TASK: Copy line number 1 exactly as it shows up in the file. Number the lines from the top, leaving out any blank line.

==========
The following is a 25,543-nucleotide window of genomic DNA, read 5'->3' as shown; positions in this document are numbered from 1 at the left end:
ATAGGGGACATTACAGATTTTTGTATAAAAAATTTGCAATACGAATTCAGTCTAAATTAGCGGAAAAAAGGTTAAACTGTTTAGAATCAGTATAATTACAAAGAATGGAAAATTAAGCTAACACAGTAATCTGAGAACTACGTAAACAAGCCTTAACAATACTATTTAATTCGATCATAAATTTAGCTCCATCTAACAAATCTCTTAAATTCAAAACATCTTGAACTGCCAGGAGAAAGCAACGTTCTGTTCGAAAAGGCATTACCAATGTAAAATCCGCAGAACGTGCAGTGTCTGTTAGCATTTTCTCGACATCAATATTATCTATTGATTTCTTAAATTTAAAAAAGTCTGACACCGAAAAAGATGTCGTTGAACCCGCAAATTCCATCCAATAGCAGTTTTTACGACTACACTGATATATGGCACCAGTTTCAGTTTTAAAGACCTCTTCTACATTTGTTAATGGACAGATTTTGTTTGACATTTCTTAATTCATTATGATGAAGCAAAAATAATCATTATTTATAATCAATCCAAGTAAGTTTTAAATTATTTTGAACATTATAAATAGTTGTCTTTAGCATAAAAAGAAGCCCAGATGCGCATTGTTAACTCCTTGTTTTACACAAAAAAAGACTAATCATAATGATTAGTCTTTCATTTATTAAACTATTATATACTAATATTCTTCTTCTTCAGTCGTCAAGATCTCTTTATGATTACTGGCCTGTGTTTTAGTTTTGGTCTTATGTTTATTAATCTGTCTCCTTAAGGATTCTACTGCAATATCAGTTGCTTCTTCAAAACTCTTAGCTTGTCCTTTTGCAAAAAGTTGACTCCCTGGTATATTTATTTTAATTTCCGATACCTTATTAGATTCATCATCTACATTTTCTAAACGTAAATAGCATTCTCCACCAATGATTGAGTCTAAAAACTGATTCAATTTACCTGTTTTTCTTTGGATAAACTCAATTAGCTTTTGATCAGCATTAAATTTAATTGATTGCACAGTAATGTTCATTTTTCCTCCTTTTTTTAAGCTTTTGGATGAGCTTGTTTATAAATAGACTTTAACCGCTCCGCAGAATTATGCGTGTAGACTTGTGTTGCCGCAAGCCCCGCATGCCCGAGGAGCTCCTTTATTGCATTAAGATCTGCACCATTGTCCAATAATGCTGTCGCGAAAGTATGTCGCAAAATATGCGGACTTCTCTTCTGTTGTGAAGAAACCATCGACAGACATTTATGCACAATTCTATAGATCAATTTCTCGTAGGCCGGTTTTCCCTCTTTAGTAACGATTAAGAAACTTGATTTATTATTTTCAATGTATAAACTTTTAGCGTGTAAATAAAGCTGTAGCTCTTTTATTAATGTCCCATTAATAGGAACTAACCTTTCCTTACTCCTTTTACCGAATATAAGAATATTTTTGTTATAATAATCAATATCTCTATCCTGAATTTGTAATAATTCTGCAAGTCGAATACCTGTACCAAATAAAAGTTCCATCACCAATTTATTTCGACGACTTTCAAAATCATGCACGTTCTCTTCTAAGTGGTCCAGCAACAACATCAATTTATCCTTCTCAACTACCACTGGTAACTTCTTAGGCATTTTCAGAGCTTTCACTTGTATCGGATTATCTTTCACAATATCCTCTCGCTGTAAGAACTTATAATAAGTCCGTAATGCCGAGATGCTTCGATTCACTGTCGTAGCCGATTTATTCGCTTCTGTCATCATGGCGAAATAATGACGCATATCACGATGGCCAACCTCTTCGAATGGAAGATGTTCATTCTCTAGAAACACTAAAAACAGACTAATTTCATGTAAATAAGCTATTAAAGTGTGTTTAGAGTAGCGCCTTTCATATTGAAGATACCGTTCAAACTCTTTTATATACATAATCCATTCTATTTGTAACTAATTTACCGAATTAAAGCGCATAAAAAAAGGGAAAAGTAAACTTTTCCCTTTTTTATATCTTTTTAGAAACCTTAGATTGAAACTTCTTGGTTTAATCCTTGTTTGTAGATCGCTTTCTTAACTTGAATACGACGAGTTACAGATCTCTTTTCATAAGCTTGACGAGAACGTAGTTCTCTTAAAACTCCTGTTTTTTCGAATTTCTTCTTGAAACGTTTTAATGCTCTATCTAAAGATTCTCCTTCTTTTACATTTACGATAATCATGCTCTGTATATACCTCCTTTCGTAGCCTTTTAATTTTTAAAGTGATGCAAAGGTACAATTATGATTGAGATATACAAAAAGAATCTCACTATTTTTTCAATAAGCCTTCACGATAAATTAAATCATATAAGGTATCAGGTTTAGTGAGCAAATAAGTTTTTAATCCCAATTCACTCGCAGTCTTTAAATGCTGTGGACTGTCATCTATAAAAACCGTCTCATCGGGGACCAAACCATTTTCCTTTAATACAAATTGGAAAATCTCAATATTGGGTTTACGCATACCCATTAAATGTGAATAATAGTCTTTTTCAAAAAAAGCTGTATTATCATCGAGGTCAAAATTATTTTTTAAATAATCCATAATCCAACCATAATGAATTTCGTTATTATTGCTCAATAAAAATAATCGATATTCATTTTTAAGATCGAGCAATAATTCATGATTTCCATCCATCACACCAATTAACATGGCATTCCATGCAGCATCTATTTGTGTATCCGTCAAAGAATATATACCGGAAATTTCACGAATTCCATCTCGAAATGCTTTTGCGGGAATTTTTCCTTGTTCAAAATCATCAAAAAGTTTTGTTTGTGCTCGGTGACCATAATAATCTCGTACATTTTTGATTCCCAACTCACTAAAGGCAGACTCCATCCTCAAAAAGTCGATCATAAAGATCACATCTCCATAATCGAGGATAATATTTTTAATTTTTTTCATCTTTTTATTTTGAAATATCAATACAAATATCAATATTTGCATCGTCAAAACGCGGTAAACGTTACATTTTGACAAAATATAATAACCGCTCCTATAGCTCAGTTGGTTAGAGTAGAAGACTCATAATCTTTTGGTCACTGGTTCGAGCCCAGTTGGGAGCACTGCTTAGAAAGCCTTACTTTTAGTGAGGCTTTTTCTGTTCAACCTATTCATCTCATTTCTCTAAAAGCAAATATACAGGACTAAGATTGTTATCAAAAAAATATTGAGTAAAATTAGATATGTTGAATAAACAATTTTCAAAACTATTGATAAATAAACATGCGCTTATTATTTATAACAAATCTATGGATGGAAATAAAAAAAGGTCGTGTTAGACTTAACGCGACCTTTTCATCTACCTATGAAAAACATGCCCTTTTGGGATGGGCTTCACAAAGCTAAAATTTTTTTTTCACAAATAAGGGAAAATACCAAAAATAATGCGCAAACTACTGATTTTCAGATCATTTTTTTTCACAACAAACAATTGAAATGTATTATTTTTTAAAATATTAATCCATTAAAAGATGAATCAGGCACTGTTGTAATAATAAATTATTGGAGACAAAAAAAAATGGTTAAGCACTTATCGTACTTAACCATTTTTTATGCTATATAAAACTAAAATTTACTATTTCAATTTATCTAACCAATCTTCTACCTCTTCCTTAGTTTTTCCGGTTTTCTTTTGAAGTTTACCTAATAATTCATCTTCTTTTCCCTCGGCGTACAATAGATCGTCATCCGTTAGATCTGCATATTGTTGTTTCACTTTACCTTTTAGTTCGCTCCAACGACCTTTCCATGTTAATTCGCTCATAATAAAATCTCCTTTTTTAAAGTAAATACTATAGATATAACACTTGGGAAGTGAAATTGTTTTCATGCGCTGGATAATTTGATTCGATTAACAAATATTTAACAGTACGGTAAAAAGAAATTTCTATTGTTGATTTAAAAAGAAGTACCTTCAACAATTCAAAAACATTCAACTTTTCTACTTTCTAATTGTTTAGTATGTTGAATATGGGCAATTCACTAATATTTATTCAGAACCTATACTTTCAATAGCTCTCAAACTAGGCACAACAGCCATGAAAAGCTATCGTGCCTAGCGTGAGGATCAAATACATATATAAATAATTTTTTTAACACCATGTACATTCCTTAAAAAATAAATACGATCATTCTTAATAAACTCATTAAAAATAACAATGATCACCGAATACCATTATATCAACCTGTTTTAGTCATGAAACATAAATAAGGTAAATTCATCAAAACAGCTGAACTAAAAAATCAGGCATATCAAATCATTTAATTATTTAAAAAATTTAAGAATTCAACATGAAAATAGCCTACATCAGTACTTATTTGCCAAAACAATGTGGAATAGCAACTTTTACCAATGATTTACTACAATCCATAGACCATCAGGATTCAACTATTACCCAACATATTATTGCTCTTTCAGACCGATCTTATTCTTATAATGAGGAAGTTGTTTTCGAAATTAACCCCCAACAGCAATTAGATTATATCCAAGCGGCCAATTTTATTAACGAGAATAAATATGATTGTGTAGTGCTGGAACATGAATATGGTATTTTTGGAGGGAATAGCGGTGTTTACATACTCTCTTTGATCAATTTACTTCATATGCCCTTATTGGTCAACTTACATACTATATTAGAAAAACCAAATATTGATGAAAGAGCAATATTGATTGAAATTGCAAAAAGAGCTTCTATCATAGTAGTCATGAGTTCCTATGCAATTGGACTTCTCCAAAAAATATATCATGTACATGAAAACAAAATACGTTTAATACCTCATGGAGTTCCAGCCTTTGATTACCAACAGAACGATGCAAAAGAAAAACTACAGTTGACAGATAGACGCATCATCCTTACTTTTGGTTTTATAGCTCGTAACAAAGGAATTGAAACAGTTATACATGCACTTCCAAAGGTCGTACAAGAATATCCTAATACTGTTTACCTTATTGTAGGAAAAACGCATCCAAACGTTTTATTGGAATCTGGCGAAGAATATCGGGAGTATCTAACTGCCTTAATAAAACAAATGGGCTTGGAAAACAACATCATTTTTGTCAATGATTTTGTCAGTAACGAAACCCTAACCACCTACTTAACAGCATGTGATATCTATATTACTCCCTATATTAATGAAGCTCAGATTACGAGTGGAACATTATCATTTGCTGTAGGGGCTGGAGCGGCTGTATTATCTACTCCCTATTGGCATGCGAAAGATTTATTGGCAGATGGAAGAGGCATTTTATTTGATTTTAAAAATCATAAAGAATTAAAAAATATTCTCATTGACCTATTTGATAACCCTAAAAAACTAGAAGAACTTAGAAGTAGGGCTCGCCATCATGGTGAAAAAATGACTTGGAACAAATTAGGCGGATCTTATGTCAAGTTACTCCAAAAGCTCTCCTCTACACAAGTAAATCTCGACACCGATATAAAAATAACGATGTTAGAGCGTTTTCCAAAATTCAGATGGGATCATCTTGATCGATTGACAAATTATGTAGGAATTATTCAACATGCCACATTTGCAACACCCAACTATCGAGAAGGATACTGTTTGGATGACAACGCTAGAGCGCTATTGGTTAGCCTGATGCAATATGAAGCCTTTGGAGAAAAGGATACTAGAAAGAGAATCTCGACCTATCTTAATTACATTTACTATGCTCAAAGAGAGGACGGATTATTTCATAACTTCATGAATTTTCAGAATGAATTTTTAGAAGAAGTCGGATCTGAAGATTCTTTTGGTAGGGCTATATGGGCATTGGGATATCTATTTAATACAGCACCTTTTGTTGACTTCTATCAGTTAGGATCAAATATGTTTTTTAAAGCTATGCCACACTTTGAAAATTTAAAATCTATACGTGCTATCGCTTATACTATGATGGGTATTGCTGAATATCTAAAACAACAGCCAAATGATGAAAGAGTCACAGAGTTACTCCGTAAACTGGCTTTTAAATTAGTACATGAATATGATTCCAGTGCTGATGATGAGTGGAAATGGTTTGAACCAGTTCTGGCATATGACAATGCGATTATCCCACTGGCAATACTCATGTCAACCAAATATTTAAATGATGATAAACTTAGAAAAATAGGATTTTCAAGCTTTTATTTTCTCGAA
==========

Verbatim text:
The following is a 25,543-nucleotide window of genomic DNA, read 5'->3' as shown; positions in this document are numbered from 1 at the left end: